Large volunteer turnout marks start of park improvement project
Published 12:19 pm Monday, January 24, 2022
By EMILY SPARACINO | Staff Writer
MONTEVALLO – George Dailey Park was humming with activity on the morning of Saturday, Jan. 22, as the first phase of a revitalization project started at the park.
Nearly 50 volunteers attended The Mission Continues Birmingham Service Platoon’s MLK Day of Service and helped with various improvement efforts throughout the city park, including cleanup, light demolition, minor repairs and general maintenance.
For Birmingham Service Platoon Leader Pat Johnson, the turnout at the first day of the platoon’s inaugural service project was a positive sign of the community’s interest in coming together for a cause.
“It would literally take somebody all day to do this work, and we’re going to have this knocked out in about an hour or two hours,” Johnson said of the group, which consisted of city officials, University of Montevallo students, veterans and other residents. “There’s been so much accomplished today that we’re about to run up on work.”
The Birmingham platoon’s project was one of many other programs occurring statewide as a part of The Mission Continues national service campaign, MLK Day of Service, to honor the legacy of Dr. Martin Luther King Jr. and his role as a prominent leader of the civil rights movement.
“When it comes down to it, today isn’t about how much we can get accomplished,” Johnson said. “It’s really about having fun and getting some stuff done. That’s a good thing for the community, and it’s also (to) honor the legacy of service for Dr. King.”
The multi-phase project is happening in partnership with the city of Montevallo in keeping with comprehensive plans that call for repairs and improvements to the park, which is situated in front of Montevallo Middle School, formerly Prentice High School, the city’s first and only African-American high school from 1950-1970.
The park is named after George Dailey, the first African-American City Council member in Montevallo who is credited with starting the movement for the council to be elected by districts.
On Jan. 22, volunteers straightened out portions of the fencing; trimmed, pruned, mowed and planted grass seed; removed an old swing set from the play area; and built a new sandbox feature, among numerous other tasks.
UM tennis team member Emily Hafner said she and her teammates were working together to finish larger tasks like digging the swing set poles out of the ground.
“We’ve tried our best doing everything that we could,” Hafner said. “We’ve overcome every challenge together as a team.”
City Clerk and Treasurer Steve Gilbert said the improvements, coupled with the park’s new restroom facilities, will make it more accessible and attractive to Montevallo’s residents.
“One reason we built the restroom was to make the pavilion and the park more rentable for family reunions, birthday parties and public gatherings,” Gilbert said. “The second part of that goal is to get the playground cleaned up, get it back in good operational condition, create some green space, give the park a facelift and bring it back to where more and more people want to use it.”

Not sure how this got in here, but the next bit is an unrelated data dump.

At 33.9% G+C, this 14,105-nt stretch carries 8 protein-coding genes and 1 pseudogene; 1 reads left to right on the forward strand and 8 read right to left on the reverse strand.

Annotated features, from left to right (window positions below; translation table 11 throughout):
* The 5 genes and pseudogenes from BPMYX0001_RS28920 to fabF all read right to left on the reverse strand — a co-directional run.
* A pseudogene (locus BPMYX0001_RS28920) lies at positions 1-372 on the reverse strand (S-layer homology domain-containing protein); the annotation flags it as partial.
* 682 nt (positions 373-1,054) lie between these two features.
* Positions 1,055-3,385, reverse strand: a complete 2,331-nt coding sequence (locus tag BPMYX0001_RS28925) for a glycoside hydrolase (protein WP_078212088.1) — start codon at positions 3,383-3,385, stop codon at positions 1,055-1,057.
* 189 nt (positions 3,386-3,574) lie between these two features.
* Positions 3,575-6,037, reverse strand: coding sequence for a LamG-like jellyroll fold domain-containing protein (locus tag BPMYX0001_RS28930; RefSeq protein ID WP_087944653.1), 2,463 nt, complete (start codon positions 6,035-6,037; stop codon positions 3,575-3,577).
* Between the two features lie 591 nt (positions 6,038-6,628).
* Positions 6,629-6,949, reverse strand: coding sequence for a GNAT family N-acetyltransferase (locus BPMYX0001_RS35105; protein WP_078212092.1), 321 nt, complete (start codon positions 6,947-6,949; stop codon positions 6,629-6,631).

In the midst of their work during the MLK Day of Service, the group also talked about plans for Phase 2 of the project.
“Phase 2 will initiate a large majority of the building projects,” Johnson said. “Phase 1 was just to be able to get it started, get the community out here and involved, let them know that we’re here, let them know that the future phases of the project are going to involve really committing to revitalize the park in terms of updating features, and letting them know that there are other opportunities besides raking and shoveling.”
Johnson said plans also include improving the pavilions, adding lighting, installing new picnic tables and benches and updating the playground equipment.
“We will have new features that are going to update it, that are going to account for accessibility and sensory needs and special needs,” Johnson said. “We’re going to get the park more ADA compliant if it needs to be.”
District 3 Councilmember Kenneth Dukes described the project as a “game-changer” for the city in terms of promoting unity.
“It’s working in each other’s community to help make it better,” Dukes said. “I’m excited about not only what we’re doing today, but also the fact that this is just Phase 1 of many phases to improve not just this area but other areas. I think as it grows, you’re going to have so many more people coming out to support and make things happen.”
Johnson said the idea at the core of The Mission Continues projects like the one at Dailey Park is to encourage service leadership.
“You’re serving while you’re learning,” he said. “It’s not so much about what you’re doing as much as it is about teamwork. That’s kind of the essence about service leadership; teamwork and collaboration is what drives the success of the project, rather than one person.”
And for Johnson, learning service leadership through The Mission Continues was his way out of homelessness in 2015.
“They gave me a fellowship opportunity to help learn how to become a great volunteer and organize and create this for other people to build and grow,” Johnson said. “There is actually a volunteer and program support curriculum they continue to facilitate and address. The learning never stops.”
Johnson said the next service day at Dailey Park is scheduled for Saturday, May 28.
For more information about The Mission Continues, visit Missioncontinues.org.